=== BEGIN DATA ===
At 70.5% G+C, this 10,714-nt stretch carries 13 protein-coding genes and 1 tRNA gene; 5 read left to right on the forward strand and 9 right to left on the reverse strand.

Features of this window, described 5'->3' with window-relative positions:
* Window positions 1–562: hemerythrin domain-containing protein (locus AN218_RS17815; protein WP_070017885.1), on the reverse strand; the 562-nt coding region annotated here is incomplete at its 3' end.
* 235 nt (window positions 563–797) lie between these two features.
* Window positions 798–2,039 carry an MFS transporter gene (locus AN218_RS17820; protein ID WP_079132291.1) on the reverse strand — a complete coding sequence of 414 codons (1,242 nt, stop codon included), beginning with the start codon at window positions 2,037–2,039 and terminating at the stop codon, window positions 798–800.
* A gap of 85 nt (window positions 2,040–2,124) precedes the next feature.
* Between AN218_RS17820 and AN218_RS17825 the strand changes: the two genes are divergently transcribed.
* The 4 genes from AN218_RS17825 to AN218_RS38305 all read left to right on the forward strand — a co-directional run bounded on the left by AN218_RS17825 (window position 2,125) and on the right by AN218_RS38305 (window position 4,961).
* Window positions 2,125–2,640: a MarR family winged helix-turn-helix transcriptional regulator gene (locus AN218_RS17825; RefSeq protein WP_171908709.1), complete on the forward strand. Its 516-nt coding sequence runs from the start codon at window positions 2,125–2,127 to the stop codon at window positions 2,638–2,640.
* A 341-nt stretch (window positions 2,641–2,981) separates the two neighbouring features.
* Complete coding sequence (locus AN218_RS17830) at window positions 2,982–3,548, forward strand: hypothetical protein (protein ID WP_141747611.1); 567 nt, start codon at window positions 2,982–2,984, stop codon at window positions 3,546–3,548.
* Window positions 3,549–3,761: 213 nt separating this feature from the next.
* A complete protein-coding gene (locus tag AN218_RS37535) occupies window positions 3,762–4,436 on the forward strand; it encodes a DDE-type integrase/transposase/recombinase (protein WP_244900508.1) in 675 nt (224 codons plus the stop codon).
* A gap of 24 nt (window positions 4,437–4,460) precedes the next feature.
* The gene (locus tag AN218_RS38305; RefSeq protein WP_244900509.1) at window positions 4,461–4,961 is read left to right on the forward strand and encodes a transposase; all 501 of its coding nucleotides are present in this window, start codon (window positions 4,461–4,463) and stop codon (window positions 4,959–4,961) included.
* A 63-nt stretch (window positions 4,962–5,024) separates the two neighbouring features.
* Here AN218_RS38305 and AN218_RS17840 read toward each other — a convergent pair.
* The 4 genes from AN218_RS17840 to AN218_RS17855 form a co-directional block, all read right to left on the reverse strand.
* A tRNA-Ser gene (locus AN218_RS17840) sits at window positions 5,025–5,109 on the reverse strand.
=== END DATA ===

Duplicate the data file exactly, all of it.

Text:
At 70.5% G+C, this 10,714-nt stretch carries 13 protein-coding genes and 1 tRNA gene; 5 read left to right on the forward strand and 9 right to left on the reverse strand.

Features of this window, described 5'->3' with window-relative positions:
* Window positions 1–562: hemerythrin domain-containing protein (locus AN218_RS17815; protein WP_070017885.1), on the reverse strand; the 562-nt coding region annotated here is incomplete at its 3' end.
* 235 nt (window positions 563–797) lie between these two features.
* Window positions 798–2,039 carry an MFS transporter gene (locus AN218_RS17820; protein ID WP_079132291.1) on the reverse strand — a complete coding sequence of 414 codons (1,242 nt, stop codon included), beginning with the start codon at window positions 2,037–2,039 and terminating at the stop codon, window positions 798–800.
* A gap of 85 nt (window positions 2,040–2,124) precedes the next feature.
* Between AN218_RS17820 and AN218_RS17825 the strand changes: the two genes are divergently transcribed.
* The 4 genes from AN218_RS17825 to AN218_RS38305 all read left to right on the forward strand — a co-directional run bounded on the left by AN218_RS17825 (window position 2,125) and on the right by AN218_RS38305 (window position 4,961).
* Window positions 2,125–2,640: a MarR family winged helix-turn-helix transcriptional regulator gene (locus AN218_RS17825; RefSeq protein WP_171908709.1), complete on the forward strand. Its 516-nt coding sequence runs from the start codon at window positions 2,125–2,127 to the stop codon at window positions 2,638–2,640.
* A 341-nt stretch (window positions 2,641–2,981) separates the two neighbouring features.
* Complete coding sequence (locus AN218_RS17830) at window positions 2,982–3,548, forward strand: hypothetical protein (protein ID WP_141747611.1); 567 nt, start codon at window positions 2,982–2,984, stop codon at window positions 3,546–3,548.
* Window positions 3,549–3,761: 213 nt separating this feature from the next.
* A complete protein-coding gene (locus tag AN218_RS37535) occupies window positions 3,762–4,436 on the forward strand; it encodes a DDE-type integrase/transposase/recombinase (protein WP_244900508.1) in 675 nt (224 codons plus the stop codon).
* A gap of 24 nt (window positions 4,437–4,460) precedes the next feature.
* The gene (locus tag AN218_RS38305; RefSeq protein WP_244900509.1) at window positions 4,461–4,961 is read left to right on the forward strand and encodes a transposase; all 501 of its coding nucleotides are present in this window, start codon (window positions 4,461–4,463) and stop codon (window positions 4,959–4,961) included.
* A 63-nt stretch (window positions 4,962–5,024) separates the two neighbouring features.
* Here AN218_RS38305 and AN218_RS17840 read toward each other — a convergent pair.
* The 4 genes from AN218_RS17840 to AN218_RS17855 form a co-directional block, all read right to left on the reverse strand.
* A tRNA-Ser gene (locus AN218_RS17840) sits at window positions 5,025–5,109 on the reverse strand.